Due to the nature of lands and rivers, permanent infrastructure like schools, hospitals, factories and roads are very challenging, though the char lands are highly fertile and yielding. While monsoons bring floods, summers are scorching and winter is covered with bone-shivering cold with seasonal diseases and illnesses. Seasonal unemployment was high in the areas, though reduced moderately in the last couple of years.
Since independence, poverty alleviation constituted the basic theme of all five-year development plans and considerable efforts have been made to alleviate poverty. Against the investment in reducing poverty what we achieve is a matter of deep investigation. The challenges of eradicating all forms of poverty are still the major challenge, while climate change effects and lack of people participation are pulling back the human and economic development in the north. The poor people of the bottom stratum of society who have no capital and little access to resources are the inhabitants of those char areas. The impact of the government and non-government actors is very meagre than what is required at the minimum level.
To reduce the social, institutional, and environmental vulnerability faced in char areas, the government implemented the Land Reclamation Project (LRP) during 1979-91 and then the Char Development and Settlement Project (CDSP) during 1994-99. The Chars Livelihoods Programme (CLP) started in 2004 aiming at reaching 55,000 poorest households living on northern riverine islands. After the first phase of CLP, CLP-2 began in April 2010 in Kurigram, Gaibandha and Jamalpur, as well as the new districts of Lalmonhirat, Nilpharmari, Rangpur, Pabna and Tangail. CLP-2 also worked till 2016 for lifting 78,000 households out of extreme poverty.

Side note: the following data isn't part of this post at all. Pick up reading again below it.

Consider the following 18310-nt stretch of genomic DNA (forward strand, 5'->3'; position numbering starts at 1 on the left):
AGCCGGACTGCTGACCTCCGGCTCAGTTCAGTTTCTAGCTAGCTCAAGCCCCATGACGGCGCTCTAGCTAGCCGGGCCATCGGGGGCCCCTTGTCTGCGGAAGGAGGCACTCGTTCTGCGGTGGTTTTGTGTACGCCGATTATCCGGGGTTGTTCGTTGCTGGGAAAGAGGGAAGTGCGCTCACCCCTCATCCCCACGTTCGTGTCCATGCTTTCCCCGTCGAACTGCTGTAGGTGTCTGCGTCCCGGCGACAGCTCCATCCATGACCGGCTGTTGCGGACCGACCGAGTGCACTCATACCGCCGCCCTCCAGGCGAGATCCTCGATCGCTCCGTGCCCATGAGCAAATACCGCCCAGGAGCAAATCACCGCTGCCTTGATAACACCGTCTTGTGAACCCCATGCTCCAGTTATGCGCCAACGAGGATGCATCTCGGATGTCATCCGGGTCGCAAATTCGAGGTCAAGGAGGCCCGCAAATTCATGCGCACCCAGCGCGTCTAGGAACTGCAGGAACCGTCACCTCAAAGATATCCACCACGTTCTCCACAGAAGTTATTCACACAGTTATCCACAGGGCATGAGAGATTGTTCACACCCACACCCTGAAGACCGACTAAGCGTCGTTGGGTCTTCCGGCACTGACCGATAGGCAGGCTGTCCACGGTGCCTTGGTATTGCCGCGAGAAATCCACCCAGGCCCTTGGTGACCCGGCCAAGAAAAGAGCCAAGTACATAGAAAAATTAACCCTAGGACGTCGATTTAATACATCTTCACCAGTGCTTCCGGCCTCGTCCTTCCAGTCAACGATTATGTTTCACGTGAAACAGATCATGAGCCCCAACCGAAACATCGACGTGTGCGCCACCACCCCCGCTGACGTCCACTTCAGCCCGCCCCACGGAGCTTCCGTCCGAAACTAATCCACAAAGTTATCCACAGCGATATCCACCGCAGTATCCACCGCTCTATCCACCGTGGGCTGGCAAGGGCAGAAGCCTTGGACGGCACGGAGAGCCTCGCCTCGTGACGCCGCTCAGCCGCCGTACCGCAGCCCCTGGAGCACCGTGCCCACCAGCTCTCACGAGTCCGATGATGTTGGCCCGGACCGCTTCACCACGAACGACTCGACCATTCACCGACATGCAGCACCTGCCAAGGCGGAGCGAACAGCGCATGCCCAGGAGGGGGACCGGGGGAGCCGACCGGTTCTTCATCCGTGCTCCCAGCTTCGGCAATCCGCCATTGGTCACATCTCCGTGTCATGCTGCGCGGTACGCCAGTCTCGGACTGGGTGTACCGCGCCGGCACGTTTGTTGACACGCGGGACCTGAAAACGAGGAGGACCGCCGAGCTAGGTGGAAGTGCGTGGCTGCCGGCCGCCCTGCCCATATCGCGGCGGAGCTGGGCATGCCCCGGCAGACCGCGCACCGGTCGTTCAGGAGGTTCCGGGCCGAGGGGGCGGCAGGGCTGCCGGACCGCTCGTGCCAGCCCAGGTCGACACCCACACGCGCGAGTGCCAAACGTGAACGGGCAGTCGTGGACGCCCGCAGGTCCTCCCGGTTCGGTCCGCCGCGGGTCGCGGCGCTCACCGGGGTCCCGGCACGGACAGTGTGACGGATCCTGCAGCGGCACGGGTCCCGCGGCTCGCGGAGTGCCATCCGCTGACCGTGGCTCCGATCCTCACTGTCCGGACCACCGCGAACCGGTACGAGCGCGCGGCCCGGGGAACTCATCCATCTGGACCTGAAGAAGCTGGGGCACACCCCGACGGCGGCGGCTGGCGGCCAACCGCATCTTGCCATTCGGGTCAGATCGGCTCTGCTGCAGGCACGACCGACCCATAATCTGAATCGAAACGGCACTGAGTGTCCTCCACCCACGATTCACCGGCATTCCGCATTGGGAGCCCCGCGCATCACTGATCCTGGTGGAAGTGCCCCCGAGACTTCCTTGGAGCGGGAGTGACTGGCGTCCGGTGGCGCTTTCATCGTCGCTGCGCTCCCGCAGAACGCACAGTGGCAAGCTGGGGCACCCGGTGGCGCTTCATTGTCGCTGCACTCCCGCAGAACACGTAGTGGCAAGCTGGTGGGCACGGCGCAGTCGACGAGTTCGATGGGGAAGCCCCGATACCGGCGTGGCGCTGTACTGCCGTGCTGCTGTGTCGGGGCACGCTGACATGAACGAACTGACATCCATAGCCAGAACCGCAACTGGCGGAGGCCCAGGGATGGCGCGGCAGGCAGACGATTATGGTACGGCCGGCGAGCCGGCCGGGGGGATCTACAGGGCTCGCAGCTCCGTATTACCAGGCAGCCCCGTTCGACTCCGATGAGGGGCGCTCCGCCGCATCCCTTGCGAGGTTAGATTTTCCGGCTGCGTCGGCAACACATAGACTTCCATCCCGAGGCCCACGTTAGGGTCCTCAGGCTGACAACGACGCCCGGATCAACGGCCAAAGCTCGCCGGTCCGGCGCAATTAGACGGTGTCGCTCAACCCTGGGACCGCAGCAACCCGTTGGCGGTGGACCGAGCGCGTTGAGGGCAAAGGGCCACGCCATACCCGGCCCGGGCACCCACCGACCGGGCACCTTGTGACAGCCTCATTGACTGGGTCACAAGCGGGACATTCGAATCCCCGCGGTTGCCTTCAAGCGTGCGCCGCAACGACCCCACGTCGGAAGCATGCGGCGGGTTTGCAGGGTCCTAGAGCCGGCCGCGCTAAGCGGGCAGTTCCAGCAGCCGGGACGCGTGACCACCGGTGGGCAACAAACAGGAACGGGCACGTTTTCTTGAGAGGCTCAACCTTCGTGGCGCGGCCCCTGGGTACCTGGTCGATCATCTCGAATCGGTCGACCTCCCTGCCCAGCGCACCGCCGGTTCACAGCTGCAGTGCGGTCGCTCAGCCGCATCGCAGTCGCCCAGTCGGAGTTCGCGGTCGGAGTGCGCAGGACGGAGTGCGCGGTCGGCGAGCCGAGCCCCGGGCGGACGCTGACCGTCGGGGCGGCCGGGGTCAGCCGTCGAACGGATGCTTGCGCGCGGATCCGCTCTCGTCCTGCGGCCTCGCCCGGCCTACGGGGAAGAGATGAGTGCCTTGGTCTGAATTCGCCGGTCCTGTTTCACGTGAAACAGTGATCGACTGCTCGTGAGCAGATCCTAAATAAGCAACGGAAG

We must admit that NGOs are instrumental in attaining SDGs and lifting Bangladesh's sustainable economic status. In a recent roundtable organized by Friendship and ProthomAlo, experts underscored the exploitation of the char potential and bringing them mainstream development. Undeniably, the government is the main actor in social development.
NGOs and several INGOs also have implemented several projects to reach the most deserving people with basic services. For holisticdevelopment,economic growth, job creation, industrialization, good governance, and ecological sustainability must be addressed. We ask the government, non-government, private, and development partners to work together to chalk outcomprehensive plans for the development of chars and the marginalized people. We cannot change the char morphology but we can consider its nature in chalking development plan and execution. And for that GO, NGO, academia, industries, development partners and community people should work in coordination.
(Toufiqur Rahman is the Assistant Director at Friendship Inclusive Citizenship and Abdullah Zobair worked as the Programme Manager at Friendship Inclusive Citizenship).